It makes sense that a town specializing in lumber and wood products could benefit from a robust fire department, right?8 Welcome to Everett. Let’s check out a few momentous events in the history of their fire department.

John A. “Jack” Bone, seen here, was the founder of the Everett volunteer fire department.
He went on to become the Chief of the official fire department and later city inspector. 

One of the first motorized ladder trucks in the city. 

Firefighters and trucks are seen here in front of the world's very first Boeing 747 airplane. 



Seattle Fire Department boats moored at Fire Station
No. 5 on Alaskan Way, seen here in 2001.

The fireboats Chief Seattle and Alki can be seen here, moored along the waterfront of Elliot Bay. Though the Chief Seattle, completed in 1984, is still in service today, the older Alki, originally constructed in 1927, has since been retired from service as of 2013.9,10

The Alki was Seattle’s third fireboat, following the Snoqualmie (originally built in 1891 but later renovated to accommodate firefighting equipment in 1909) and the Duwamish (1909), the second purpose-built firefighting vessel in US history.11,12 Following a 1947 upgrade to diesel engines, the Alki became the “third most powerful fireboat” in the world, able to pump 16,200 gallons per minute.

Before retiring the Alki, the Seattle Fire Department commissioned the Leschi, built for $12 million dollars in a shipyard in Anacortes. The new fireboat is a thoroughly modern machine, offering incredible pumping capacity, foam reserves, a telescoping crane, and a mobile command center with advanced CBRN defense systems.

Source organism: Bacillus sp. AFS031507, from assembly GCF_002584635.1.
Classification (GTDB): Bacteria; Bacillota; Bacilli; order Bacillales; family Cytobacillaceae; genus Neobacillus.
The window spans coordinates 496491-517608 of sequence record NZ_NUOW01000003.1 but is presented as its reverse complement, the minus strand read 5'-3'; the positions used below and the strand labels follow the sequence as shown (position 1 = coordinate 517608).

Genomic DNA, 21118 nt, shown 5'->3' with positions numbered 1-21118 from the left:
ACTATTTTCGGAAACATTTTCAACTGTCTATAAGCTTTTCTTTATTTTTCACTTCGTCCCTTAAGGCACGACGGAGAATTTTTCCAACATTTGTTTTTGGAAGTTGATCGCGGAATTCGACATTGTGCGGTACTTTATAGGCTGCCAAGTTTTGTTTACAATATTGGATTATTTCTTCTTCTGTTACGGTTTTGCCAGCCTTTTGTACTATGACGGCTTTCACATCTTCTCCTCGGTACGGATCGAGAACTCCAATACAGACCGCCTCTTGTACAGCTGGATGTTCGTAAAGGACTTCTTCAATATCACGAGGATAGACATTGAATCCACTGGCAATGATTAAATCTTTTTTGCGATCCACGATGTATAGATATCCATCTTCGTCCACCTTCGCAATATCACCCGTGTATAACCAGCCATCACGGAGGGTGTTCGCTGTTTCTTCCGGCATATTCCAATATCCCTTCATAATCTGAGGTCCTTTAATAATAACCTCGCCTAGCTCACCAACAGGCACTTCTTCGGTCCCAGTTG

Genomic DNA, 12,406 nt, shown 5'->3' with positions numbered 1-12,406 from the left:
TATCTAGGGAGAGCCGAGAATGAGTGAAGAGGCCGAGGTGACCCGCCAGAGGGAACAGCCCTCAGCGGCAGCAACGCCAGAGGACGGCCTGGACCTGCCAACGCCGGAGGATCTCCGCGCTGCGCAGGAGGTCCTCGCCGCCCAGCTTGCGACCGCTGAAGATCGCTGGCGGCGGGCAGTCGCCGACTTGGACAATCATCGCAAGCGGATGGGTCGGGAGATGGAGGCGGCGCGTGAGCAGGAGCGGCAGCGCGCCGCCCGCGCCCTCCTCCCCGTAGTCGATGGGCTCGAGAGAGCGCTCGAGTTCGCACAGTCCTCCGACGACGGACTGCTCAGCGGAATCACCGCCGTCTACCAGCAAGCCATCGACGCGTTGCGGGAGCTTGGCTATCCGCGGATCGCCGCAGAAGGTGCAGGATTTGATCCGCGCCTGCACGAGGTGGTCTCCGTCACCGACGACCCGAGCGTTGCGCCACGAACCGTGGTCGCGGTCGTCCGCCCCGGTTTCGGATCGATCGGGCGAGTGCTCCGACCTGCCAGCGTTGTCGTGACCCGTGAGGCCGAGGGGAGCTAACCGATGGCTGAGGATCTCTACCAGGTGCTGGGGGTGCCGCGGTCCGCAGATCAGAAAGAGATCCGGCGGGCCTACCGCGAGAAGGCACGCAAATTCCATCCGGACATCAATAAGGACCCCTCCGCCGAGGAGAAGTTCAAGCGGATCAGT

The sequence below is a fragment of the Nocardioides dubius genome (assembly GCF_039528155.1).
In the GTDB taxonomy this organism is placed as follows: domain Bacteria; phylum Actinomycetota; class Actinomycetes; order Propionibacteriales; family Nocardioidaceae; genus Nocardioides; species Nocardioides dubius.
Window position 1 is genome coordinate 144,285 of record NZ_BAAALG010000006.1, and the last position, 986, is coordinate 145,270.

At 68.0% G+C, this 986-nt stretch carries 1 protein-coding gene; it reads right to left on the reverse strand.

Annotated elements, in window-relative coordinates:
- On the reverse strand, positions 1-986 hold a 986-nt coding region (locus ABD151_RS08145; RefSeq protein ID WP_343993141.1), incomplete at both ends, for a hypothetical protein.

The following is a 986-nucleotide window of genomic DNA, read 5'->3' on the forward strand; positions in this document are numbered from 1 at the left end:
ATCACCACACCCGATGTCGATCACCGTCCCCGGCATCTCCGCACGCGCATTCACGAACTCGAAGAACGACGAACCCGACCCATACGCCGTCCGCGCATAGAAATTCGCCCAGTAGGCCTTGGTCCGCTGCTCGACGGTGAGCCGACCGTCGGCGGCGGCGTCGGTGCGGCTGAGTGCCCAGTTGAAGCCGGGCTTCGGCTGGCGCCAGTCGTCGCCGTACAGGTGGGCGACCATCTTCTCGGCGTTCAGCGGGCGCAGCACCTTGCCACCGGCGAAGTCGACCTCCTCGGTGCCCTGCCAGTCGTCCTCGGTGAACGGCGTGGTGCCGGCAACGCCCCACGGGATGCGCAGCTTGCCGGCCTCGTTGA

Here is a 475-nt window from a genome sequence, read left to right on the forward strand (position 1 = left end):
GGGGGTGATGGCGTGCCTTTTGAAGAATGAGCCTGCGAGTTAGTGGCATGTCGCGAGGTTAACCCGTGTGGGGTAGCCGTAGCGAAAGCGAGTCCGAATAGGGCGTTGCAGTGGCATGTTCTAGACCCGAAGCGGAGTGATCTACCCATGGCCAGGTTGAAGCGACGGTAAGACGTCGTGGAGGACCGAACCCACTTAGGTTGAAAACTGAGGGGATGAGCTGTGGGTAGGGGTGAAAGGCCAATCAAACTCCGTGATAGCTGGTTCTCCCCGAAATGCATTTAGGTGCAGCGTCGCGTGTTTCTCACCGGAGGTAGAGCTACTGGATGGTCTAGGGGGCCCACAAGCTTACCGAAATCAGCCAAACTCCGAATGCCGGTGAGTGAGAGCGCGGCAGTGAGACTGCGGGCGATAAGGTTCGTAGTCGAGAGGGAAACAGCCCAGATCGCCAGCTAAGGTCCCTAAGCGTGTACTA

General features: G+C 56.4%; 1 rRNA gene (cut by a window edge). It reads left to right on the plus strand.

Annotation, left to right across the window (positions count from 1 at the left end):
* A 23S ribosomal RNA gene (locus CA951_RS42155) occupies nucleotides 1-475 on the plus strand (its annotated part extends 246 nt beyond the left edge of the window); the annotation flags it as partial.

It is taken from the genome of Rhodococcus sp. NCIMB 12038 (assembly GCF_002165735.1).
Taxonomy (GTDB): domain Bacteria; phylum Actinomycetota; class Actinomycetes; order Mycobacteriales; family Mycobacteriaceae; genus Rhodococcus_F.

Next time you’re down by the waterfront, stop by Station 5 and check out what the future of waterborne firefighting capabilities looks like.



A DNR-owned Kaman H-43 Huskie helitack, seen here in
1974 carrying a Sims 450-gallon water bucket

It may look a little silly, but the Kaman HH-43 Huskie, developed by the US Air Force in the 1950s, was an exceedingly practical utility helicopter that served important rescue and firefighting purposes.13 Designed as a quick response helicopter, the Huskie could be deployed at a moment’s notice, carrying with it fire suppression equipment and roughly 700 gallons of foam.

During the Vietnam War, the Huskie was operated by the Aerospace Rescue and Recovery Service out of airbases across Vietnam and Southeast Asia.14 Though the flight radius of the craft with a full tank was a meager 75 miles, additional fuel drums increased their range and allowed them to fly rescue missions deep into North Vietnam, Laos, and Cambodia. 

By the end of the conflict, HH-43 crews had successfully saved more lives than any other rescue helicopter during the war. Between 1966 and 1970, crews performed 888 combat saves.

Want to learn more about the Huskie? Check out this video!



Photo roster of the 1922 Colfax Fire Department featuring the departments
American LaFrance pumper in the center.

America LaFrance, a now-defunct US-based vehicle manufacturer, was one of the oldest fire apparatus manufacturers in the country.15 Originally founded in 1873, their early years saw the production of hand-powered equipment and steam power fire engines. By 1907, they had begun producing motorized fire engines.